The video of the press conference is embedded in the below post with TransEpiscopal's and Integrity's press releases, but because the trans question was the penultimate one, and because I have found the video difficult to scroll through, I have transcribed the question and responses below.

Anaheim, CA
July 17th


Rachel Swan with Integrity USA. I’m wondering if any of you—all of you—can comment on the passage of the resolutions that deal with advocacy for transgender people, kind of a first for our church.

Neva Rae Fox: Thank you. Bishop Bruno?

Rt. Rev. Jon Bruno:

Well, transgender people are part of the congregations in this diocese, and they’re part of the world community. And it’s a good thing that we’re dealing with this openly. We need to talk about the fact that humanity is different wherever you go, and that we are all called to be loved as children of God, and dealt with, with equity and love.

Dr. Bonnie Anderson:

Let me just add that in the House of Deputies we had testimony from transgender persons. It was very moving. It was very well received in the House of Deputies. I believe that it helped us to see and learn about that particular way of being. We welcomed that and did pass resolutions to include all people, including transgender persons.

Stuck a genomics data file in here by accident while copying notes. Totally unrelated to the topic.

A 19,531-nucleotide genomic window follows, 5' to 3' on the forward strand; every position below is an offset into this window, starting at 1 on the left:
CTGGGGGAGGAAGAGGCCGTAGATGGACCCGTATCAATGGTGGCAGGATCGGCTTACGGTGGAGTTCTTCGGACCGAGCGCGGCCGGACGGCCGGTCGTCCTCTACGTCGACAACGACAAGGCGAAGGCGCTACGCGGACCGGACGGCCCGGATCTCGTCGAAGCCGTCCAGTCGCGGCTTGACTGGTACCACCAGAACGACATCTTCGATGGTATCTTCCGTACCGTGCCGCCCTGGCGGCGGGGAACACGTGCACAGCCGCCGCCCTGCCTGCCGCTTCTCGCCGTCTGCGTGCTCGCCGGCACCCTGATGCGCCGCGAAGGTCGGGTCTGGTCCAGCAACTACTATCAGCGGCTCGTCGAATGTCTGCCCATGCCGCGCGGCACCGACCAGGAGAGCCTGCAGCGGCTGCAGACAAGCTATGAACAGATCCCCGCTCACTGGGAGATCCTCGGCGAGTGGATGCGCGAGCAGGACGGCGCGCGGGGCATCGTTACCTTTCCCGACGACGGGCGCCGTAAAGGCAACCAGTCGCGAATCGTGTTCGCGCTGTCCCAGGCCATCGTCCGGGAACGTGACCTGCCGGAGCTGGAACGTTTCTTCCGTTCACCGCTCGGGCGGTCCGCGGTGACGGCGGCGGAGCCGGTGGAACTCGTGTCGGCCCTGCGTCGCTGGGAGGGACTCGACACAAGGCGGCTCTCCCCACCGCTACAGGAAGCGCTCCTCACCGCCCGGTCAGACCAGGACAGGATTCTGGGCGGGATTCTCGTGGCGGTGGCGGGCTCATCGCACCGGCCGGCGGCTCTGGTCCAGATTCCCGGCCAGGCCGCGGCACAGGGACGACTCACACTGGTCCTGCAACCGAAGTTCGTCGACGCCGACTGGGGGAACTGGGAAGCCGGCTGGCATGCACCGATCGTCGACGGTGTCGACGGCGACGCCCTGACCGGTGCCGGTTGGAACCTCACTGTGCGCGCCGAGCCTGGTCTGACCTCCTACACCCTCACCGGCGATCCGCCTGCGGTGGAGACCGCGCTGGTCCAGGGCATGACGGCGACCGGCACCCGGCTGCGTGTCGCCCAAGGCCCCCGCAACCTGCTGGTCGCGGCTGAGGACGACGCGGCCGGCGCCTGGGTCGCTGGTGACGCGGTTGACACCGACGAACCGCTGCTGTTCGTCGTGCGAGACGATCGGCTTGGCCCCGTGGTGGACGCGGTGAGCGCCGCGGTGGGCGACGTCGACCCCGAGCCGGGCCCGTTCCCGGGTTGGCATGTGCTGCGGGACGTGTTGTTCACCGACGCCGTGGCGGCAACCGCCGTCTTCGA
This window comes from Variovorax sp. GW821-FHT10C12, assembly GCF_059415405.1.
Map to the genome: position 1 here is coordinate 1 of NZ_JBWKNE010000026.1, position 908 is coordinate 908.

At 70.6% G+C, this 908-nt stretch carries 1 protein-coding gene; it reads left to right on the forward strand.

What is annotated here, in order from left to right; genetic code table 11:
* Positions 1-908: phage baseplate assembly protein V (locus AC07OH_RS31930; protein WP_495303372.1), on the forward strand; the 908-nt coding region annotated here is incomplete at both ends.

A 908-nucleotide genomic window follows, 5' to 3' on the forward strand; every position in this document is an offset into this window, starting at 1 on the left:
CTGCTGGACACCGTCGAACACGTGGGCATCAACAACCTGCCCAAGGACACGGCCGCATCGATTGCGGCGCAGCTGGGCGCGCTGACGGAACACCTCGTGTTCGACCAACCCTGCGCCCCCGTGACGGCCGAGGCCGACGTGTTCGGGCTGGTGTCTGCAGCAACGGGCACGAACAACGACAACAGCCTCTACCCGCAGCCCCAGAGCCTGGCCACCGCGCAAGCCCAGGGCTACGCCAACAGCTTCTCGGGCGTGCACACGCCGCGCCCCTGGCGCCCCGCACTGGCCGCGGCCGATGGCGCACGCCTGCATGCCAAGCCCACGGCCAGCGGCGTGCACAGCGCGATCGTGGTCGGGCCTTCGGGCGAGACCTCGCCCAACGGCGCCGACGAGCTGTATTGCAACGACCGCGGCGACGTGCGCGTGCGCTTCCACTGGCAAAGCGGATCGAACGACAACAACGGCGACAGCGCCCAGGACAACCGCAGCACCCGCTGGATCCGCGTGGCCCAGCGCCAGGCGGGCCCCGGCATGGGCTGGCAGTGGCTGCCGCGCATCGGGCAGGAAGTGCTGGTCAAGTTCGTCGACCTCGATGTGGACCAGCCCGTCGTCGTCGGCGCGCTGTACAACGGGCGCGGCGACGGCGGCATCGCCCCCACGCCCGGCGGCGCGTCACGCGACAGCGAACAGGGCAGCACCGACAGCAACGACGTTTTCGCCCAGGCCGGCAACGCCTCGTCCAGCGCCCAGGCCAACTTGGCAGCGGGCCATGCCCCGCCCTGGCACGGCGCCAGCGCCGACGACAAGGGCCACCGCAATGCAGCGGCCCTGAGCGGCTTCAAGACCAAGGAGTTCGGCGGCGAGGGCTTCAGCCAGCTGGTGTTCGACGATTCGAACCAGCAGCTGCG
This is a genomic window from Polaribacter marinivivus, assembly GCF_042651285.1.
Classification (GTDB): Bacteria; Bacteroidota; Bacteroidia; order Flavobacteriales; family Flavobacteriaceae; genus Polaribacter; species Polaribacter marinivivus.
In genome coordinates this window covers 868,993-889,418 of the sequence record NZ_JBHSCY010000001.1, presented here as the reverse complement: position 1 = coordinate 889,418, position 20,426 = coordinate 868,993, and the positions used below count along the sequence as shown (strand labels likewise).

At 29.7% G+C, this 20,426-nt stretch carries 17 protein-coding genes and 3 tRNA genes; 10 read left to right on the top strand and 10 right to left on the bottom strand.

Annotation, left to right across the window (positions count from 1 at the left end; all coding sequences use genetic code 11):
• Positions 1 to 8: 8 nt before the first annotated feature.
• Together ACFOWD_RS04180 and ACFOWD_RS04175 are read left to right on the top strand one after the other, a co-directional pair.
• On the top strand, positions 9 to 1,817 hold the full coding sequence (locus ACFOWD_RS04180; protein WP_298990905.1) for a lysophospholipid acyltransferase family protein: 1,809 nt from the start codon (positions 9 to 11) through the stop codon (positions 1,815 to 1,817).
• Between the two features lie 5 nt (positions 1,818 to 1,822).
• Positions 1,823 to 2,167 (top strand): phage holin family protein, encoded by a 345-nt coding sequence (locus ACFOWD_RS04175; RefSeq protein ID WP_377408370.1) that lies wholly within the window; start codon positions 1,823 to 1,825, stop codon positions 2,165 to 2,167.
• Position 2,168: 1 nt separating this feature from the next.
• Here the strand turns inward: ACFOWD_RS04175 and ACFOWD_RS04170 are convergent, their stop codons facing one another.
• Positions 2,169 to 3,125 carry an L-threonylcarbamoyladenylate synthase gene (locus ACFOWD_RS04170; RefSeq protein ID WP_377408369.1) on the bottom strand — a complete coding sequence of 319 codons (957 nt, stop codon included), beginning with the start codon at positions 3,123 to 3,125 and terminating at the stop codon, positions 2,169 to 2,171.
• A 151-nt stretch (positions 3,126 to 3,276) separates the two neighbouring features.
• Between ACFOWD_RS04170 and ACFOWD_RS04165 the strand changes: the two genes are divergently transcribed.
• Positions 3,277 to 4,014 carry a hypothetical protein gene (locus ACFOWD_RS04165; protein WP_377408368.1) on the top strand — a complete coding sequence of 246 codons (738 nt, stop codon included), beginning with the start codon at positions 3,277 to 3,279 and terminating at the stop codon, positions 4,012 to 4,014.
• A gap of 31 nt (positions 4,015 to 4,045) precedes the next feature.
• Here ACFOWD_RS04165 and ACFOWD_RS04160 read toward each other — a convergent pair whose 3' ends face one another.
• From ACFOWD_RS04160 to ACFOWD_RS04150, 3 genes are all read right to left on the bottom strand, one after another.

Monday, July 20, 2009


What follows is the testimony of Vicki Gray before the Committee on National and International Affairs on DO12 concerning transgender civil rights:

I have been shouted at by angry, threatening men in a shopping mall.

I have had rocks thrown at me from a passing pick-up truck on the Golden Gate Bridge.

With the San Francisco Night Ministry, I have repeatedly encountered my transgendered sisters and brothers on the corners of Polk Street or Larkin…selling their bodies at two o’clock in the morning, because they have no other way to support themselves.

And I know that my transgendered brothers and sisters are killed in this country at the rate of one a month.

A few years back I attended the funeral of a young teen, Gwen Araujo, who was killed in Newark, California just because she was transgendered.

Also at that funeral were the “Rev.” Fred Phelps and his followers, shouting through their bullhorns “Gwen is burning in hell!”